Mr Niyom, who was promoted to the post of ONCB chief at the beginning of last month, came to the job during an important period when a five-year action plan for the Safe Mekong initiative, which would be implemented from next year, is being formulated.
Six countries that have joined the initiative are Cambodia, Laos, China, Myanmar, Thailand and Vietnam.
Mr Niyom stressed the exchange of intelligence between the countries played a part in seizing drugs that have been smuggled into the country.
He said information sharing led officers to determine areas where the drugs were expected to be shifted across border into the country.
The cooperation is also instrumental in hindering the smuggling of drug precursors across borders.
The information sharing, he said, also sheds light on people associated with drug syndicates and leads drugs authorities in each country to bring fleeing drug suspects to justice. This benefits the manhunt of those people, Mr Niyom said.
“Over the past three years, our ways to address [drug] problems are clear in various aspects, particularly joint action plans with neighbouring countries to intercept chemicals and precursors [used to make drugs] in risk areas,|” Mr Niyom said.
Officers also exchanged information about Thai drug suspects holed up in Myanmar as well as producers and chemists involved with drug production, he said.
“This resulted in more busts of chemicals, speed pills (ya bah), crystal meth (ya ice) and marijuana as well as targeted individuals,” Mr Niyom said.
According to him, intelligence sharing among the six countries and a series of crackdowns on major drug syndicates does not only highlight trust between the members but also shows the international community that the group is united in its bid to tackle drug problems in the region.
It shows that this group of countries has played an active role in dealing with the problem, which could help allay accusations by the international community that the region causes the spread of the drugs.
He said the Golden Triangle, where the borders of Thailand, Laos and Myanmar meet, is still seen by the international community as the source of drug production.
“We try to exert greater leverage for negotiation. Mekong river basin countries have united in seriously addressing the problem,” Mr Niyom said.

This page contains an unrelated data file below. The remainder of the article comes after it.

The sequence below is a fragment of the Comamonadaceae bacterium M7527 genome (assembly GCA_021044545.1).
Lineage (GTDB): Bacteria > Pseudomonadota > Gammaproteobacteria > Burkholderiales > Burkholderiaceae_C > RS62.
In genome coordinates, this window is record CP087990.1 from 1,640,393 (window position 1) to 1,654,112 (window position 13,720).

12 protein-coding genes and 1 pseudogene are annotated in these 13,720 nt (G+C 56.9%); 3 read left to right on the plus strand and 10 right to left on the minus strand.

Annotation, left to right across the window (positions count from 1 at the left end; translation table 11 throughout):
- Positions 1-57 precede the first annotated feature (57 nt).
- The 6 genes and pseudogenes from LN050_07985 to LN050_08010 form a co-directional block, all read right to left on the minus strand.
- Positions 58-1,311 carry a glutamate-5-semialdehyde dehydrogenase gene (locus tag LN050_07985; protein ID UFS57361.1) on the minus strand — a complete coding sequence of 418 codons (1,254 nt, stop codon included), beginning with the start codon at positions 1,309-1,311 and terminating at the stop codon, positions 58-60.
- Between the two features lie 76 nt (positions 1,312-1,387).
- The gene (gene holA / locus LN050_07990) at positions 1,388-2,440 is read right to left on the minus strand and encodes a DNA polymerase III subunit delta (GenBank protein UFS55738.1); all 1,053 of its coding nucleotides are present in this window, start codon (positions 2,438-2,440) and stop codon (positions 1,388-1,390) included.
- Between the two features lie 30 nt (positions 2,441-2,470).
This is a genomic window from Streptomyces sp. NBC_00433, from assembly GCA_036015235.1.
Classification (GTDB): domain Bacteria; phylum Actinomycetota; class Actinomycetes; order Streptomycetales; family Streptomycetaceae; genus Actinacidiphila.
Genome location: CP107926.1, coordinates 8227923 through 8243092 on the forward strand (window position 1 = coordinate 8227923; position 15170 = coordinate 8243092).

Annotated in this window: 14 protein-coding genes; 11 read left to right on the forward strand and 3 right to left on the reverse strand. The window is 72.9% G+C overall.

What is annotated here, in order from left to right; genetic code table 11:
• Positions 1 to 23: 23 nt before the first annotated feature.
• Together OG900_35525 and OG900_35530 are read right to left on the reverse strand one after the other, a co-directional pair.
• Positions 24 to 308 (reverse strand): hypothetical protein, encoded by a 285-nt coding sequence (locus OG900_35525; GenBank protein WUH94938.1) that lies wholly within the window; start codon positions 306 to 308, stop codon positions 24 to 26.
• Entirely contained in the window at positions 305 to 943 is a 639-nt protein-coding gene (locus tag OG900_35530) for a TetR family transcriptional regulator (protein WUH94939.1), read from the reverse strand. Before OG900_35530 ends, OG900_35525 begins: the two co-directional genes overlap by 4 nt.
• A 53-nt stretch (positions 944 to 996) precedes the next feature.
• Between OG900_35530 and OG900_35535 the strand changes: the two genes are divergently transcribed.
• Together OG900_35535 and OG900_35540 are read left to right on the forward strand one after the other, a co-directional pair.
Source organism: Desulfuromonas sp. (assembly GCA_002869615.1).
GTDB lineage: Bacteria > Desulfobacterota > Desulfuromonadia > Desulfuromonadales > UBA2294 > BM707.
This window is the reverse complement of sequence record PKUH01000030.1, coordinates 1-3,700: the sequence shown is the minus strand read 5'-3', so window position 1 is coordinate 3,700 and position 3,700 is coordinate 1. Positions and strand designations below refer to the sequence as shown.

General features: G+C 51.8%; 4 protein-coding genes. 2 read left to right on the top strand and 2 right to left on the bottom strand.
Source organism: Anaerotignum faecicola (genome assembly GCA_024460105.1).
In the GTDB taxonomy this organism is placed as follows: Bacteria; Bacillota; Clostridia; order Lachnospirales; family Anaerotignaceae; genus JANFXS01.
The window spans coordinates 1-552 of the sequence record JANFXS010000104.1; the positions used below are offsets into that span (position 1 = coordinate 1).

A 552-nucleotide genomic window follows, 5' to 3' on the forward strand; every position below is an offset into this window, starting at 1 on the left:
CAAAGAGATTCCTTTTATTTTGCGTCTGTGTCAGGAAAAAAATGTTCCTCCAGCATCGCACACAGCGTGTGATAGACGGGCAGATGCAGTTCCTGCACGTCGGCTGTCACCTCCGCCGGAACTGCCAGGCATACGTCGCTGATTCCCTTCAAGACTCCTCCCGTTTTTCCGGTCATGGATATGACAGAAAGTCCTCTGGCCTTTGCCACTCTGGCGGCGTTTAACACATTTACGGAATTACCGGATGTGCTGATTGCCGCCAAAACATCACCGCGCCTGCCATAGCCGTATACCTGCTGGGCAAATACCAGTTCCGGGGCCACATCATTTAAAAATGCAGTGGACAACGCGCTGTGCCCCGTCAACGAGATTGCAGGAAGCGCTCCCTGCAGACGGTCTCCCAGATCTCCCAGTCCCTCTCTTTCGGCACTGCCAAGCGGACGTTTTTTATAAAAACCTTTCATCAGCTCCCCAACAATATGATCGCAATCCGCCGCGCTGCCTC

According to the secretary-general, it is also important to acknowledge that the spread of drugs is also caused by drug users.
The enforcement of the laws to deal with drug traffickers remains important but a move to take drug users to undergo rehabilitation is also necessary, he said.
“It is not enough to deal with drug suppression alone. The drug problem in relation to users must also be addressed,” Mr Niyom said.
He said Myanmar border areas of Thachilek and Nong Ta Yang that are adjacent to Thailand’s Chiang Rai in the North were frequently used by drug smugglers to transport drugs across the border into Thailand, adding Myanmar authorities are now working with Thai counterparts to deal with the problems.
However, Myanmar authorities still face trouble with reaching out to some areas controlled by armed ethnic minorities, he said, giving an example of Shan State, which is seen to be a source of drug production and is next to the northern region of Thailand.
Referring to anti-drug cooperation from Laos, he said the land-locked country has deployed 800 personnel to patrol their border areas in Bo Kaew and Bolikhamxai provinces, which are believed to be the key locations where drugs are smuggled across the border.
He said the drug problem does not lie in only ya bah, ya ice and cannabis, but also chemicals and drug precursors smuggled from China and India. “We have to figure out how to prevent them from being shifted to the Golden Triangle,” Mr Niyom said.
He said Chiang Mai, Chiang Rai, Mae Hong Son and Phayao are Thailand’s northern provinces prone to drug smuggling and the situation remains critical.
The ONCB found that drugs are shifted across the border and planted in 47 villages in those provinces first before being transported to upper northeastern provinces - Loei, Nakhon Phanom and Nong Khai - as well as other areas.
“The information that we have obtained makes it possible to map out strategies for drug prevention and suppression in the country as well as those that serve Safe Mekong initiative in targeted areas,” Mr Nikom said.
The ONCB is now working with security officers and army regions to formulate plans to tackle drug smuggling, he said.
Asked if he is worried about how to deal with drug problems, Mr Niyom conceded the issue had significantly concerned him because it has not yet been put under control.
However, several countries are paying attention to the drug problem and standing ready to support Thai authorities by sending experts to help as well as sharing in-depth information and equipment necessary for related tasks.
“The [drug] problem has a broad impact on countries around the globe, not only particular nations,” Mr Niyom said.
Mr Niyom started his career at the ONCB as an investigator and later became a policy and planning analyst at the policy and planning office.
In 2007, he was transferred to work as a special case investigator at the Department of Special Investigation (DSI). A year later, he was promoted as an investigator in the senior professional level.
In 2010, he was made a policy and planning analyst at the ONCB's Bangkok Area Narcotics Control Office and became the chief of the office in October that year.
He was later made the director of the Drug Demand Reduction Bureau before being promoted to serve as deputy secretary-general of the ONCB in 2016 and narcotic control adviser for the agency this year.
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